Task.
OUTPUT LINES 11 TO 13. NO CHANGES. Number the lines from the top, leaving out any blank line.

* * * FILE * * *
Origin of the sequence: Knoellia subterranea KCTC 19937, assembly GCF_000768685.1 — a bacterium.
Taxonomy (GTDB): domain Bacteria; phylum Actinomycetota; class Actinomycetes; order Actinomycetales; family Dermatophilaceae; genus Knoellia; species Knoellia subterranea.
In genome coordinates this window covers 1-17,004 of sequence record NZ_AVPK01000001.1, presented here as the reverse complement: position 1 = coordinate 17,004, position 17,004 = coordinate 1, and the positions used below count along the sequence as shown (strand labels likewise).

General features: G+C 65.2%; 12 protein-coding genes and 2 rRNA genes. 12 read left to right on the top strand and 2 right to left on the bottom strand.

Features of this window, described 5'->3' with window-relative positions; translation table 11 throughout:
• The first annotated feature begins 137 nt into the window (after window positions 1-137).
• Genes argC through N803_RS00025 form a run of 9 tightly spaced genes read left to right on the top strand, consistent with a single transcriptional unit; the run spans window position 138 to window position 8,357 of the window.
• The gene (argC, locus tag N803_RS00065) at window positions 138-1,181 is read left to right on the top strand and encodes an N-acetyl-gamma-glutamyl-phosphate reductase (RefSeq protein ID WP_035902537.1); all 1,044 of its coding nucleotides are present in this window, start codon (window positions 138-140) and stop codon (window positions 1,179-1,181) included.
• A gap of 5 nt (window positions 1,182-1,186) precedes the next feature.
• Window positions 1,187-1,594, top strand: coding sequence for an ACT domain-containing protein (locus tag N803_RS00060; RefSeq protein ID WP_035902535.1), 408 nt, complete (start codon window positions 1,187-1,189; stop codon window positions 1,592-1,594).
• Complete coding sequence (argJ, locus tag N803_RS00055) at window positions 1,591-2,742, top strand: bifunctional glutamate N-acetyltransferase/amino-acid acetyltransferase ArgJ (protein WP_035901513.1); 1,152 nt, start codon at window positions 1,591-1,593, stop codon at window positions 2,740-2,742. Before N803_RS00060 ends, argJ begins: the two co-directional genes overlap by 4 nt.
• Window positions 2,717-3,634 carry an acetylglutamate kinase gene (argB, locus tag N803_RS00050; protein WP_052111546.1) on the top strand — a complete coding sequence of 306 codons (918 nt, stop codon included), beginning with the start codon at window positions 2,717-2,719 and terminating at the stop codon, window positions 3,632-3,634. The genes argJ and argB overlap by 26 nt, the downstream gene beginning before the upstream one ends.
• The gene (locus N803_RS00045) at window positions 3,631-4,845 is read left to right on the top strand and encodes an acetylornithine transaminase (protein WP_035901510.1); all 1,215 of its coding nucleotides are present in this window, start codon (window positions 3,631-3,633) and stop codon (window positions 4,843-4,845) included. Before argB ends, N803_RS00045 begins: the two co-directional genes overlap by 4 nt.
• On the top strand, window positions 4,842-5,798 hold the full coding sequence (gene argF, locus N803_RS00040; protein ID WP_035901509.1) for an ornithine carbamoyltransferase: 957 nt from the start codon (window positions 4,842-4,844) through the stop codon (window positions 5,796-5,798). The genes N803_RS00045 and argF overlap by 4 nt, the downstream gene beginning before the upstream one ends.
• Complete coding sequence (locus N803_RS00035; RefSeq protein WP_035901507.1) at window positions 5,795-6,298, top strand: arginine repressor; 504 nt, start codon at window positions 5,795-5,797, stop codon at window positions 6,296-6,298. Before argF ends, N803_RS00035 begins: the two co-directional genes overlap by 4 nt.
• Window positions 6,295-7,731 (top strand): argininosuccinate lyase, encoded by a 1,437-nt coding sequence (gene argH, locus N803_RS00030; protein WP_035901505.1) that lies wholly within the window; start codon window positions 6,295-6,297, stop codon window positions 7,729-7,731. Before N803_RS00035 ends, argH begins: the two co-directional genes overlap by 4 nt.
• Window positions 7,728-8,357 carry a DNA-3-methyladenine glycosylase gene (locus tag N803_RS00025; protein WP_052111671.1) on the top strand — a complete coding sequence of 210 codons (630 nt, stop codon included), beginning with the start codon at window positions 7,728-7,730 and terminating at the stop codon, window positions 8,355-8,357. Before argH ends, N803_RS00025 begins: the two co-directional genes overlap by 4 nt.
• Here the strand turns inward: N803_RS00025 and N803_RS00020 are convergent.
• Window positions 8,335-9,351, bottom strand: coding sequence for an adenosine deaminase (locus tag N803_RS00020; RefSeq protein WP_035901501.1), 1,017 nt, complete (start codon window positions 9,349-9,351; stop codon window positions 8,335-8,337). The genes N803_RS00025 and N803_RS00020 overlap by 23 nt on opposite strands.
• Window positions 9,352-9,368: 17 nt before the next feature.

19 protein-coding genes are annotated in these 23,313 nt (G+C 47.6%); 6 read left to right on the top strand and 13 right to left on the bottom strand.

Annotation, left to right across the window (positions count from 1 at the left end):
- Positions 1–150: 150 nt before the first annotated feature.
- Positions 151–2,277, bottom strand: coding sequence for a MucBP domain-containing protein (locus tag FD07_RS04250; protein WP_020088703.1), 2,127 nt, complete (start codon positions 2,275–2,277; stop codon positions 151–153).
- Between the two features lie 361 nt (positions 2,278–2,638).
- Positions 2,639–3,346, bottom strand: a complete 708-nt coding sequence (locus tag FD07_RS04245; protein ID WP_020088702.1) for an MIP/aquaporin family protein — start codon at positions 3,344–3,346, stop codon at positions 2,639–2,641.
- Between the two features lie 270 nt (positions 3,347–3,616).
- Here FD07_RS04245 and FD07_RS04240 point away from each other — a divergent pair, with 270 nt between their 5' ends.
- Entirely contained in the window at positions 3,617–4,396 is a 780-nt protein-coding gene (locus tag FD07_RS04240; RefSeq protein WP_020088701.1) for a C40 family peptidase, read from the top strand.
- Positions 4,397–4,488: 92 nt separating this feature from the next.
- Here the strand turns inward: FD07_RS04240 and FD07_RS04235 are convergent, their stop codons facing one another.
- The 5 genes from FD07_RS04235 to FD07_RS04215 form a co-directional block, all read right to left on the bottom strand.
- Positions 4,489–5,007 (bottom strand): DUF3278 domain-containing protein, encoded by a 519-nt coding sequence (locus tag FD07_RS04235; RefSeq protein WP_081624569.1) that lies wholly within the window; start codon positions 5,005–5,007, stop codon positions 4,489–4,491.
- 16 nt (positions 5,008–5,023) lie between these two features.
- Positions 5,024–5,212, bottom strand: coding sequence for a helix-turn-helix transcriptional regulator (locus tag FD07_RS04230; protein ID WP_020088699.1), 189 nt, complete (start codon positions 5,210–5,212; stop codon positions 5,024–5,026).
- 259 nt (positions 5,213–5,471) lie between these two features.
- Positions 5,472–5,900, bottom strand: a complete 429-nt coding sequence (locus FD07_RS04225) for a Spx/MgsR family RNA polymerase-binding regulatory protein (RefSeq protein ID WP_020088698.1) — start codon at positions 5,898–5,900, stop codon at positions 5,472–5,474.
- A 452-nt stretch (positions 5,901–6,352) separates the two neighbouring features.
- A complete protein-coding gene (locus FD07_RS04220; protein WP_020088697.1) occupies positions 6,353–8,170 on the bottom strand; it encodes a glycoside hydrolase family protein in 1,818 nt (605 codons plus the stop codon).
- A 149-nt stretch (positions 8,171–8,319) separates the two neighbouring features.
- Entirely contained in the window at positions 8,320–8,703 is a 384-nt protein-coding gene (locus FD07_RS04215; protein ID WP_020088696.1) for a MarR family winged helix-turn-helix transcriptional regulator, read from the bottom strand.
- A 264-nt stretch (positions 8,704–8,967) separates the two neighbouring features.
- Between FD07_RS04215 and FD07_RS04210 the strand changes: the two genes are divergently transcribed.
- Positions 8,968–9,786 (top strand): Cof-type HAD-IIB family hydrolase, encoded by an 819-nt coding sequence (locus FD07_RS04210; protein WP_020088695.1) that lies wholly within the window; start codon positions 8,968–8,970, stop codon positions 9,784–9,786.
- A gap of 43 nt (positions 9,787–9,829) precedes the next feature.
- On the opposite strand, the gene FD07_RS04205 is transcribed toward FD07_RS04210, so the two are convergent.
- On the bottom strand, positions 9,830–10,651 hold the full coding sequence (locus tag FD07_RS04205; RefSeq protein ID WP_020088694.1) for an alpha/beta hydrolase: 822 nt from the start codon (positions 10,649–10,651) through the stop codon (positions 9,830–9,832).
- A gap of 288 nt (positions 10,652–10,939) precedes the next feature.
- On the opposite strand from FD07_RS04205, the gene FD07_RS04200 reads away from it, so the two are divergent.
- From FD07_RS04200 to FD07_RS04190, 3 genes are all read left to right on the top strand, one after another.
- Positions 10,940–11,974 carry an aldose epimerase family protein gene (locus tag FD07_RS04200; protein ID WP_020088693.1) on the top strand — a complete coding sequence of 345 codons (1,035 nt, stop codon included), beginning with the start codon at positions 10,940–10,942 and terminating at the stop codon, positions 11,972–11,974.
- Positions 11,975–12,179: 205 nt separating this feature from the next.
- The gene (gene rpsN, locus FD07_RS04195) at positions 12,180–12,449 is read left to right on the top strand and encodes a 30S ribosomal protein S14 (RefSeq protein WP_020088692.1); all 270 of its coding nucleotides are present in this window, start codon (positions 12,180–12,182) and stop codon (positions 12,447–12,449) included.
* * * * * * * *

• Complete coding sequence (argJ, locus tag N803_RS00055) at window positions 1,591-2,742, top strand: bifunctional glutamate N-acetyltransferase/amino-acid acetyltransferase ArgJ (protein WP_035901513.1); 1,152 nt, start codon at window positions 1,591-1,593, stop codon at window positions 2,740-2,742. Before N803_RS00060 ends, argJ begins: the two co-directional genes overlap by 4 nt.
• Window positions 2,717-3,634 carry an acetylglutamate kinase gene (argB, locus tag N803_RS00050; protein WP_052111546.1) on the top strand — a complete coding sequence of 306 codons (918 nt, stop codon included), beginning with the start codon at window positions 2,717-2,719 and terminating at the stop codon, window positions 3,632-3,634. The genes argJ and argB overlap by 26 nt, the downstream gene beginning before the upstream one ends.
• The gene (locus N803_RS00045) at window positions 3,631-4,845 is read left to right on the top strand and encodes an acetylornithine transaminase (protein WP_035901510.1); all 1,215 of its coding nucleotides are present in this window, start codon (window positions 3,631-3,633) and stop codon (window positions 4,843-4,845) included. Before argB ends, N803_RS00045 begins: the two co-directional genes overlap by 4 nt.